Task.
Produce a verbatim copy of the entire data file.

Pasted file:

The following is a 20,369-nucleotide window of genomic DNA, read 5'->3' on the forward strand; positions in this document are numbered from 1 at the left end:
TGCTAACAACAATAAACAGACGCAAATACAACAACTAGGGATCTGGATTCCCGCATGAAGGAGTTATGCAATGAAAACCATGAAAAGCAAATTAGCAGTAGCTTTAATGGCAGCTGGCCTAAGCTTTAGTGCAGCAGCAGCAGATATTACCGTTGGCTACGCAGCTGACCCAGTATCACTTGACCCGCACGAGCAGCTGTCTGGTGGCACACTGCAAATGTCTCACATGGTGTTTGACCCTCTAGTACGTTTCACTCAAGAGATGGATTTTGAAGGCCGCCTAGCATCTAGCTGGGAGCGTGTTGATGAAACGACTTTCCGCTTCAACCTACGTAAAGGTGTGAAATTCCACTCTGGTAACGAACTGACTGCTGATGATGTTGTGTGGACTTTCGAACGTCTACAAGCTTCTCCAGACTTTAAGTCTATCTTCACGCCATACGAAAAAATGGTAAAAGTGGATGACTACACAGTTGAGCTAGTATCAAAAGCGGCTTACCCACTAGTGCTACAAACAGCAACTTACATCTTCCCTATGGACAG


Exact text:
The following is a 20,369-nucleotide window of genomic DNA, read 5'->3' on the forward strand; positions in this document are numbered from 1 at the left end:
TGCTAACAACAATAAACAGACGCAAATACAACAACTAGGGATCTGGATTCCCGCATGAAGGAGTTATGCAATGAAAACCATGAAAAGCAAATTAGCAGTAGCTTTAATGGCAGCTGGCCTAAGCTTTAGTGCAGCAGCAGCAGATATTACCGTTGGCTACGCAGCTGACCCAGTATCACTTGACCCGCACGAGCAGCTGTCTGGTGGCACACTGCAAATGTCTCACATGGTGTTTGACCCTCTAGTACGTTTCACTCAAGAGATGGATTTTGAAGGCCGCCTAGCATCTAGCTGGGAGCGTGTTGATGAAACGACTTTCCGCTTCAACCTACGTAAAGGTGTGAAATTCCACTCTGGTAACGAACTGACTGCTGATGATGTTGTGTGGACTTTCGAACGTCTACAAGCTTCTCCAGACTTTAAGTCTATCTTCACGCCATACGAAAAAATGGTAAAAGTGGATGACTACACAGTTGAGCTAGTATCAAAAGCGGCTTACCCACTAGTGCTACAAACAGCAACTTACATCTTCCCTATGGACAG